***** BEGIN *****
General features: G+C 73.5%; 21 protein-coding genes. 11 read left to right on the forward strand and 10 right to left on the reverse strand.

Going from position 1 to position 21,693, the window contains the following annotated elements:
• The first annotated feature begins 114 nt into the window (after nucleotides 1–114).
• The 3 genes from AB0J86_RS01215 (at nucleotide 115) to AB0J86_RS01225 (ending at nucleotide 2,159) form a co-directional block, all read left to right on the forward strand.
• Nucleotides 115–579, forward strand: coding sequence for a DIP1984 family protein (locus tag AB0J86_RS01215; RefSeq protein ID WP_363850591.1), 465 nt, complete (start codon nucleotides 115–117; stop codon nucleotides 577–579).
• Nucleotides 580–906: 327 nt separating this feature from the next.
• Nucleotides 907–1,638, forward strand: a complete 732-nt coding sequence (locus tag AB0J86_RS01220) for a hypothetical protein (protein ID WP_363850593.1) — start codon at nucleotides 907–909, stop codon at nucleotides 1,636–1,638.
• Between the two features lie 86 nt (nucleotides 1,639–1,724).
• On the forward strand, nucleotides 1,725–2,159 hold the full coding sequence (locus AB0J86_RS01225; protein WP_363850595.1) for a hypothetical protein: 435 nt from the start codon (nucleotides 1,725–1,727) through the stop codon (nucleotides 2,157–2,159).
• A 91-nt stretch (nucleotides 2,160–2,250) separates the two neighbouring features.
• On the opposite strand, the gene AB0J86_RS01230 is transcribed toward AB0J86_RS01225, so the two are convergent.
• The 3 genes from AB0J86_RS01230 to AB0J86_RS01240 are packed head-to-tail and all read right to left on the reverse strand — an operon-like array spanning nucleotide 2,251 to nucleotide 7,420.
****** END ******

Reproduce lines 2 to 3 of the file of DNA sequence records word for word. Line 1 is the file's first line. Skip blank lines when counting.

Going from position 1 to position 21,693, the window contains the following annotated elements:
• The first annotated feature begins 114 nt into the window (after nucleotides 1–114).